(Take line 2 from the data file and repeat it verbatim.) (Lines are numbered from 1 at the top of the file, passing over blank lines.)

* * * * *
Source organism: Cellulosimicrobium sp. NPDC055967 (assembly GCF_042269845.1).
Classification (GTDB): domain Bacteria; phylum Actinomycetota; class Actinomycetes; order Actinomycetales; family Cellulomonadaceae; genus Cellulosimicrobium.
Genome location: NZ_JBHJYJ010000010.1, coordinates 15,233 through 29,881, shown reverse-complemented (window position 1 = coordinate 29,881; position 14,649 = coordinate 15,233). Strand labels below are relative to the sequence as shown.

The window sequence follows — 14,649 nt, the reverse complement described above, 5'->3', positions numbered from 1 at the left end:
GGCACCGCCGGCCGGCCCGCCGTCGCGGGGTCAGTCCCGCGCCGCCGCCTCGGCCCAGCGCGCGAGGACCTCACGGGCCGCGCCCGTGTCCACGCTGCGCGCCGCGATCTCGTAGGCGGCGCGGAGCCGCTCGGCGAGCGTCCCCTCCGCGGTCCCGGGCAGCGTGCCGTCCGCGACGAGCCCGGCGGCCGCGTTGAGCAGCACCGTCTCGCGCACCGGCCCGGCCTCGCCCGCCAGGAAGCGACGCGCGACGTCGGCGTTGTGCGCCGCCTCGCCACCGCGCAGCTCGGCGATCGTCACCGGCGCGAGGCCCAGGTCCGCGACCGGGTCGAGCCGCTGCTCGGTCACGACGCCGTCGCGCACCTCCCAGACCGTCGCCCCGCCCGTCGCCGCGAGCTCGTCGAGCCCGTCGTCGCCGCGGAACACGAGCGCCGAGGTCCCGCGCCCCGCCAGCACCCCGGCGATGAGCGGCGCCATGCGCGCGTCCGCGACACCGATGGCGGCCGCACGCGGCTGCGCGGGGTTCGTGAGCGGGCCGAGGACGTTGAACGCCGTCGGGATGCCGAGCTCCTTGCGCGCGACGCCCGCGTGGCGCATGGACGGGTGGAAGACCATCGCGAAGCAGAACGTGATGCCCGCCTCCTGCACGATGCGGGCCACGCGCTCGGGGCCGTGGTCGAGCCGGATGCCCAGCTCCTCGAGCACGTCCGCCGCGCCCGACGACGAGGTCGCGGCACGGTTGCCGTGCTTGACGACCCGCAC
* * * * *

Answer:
Classification (GTDB): domain Bacteria; phylum Actinomycetota; class Actinomycetes; order Actinomycetales; family Cellulomonadaceae; genus Cellulosimicrobium.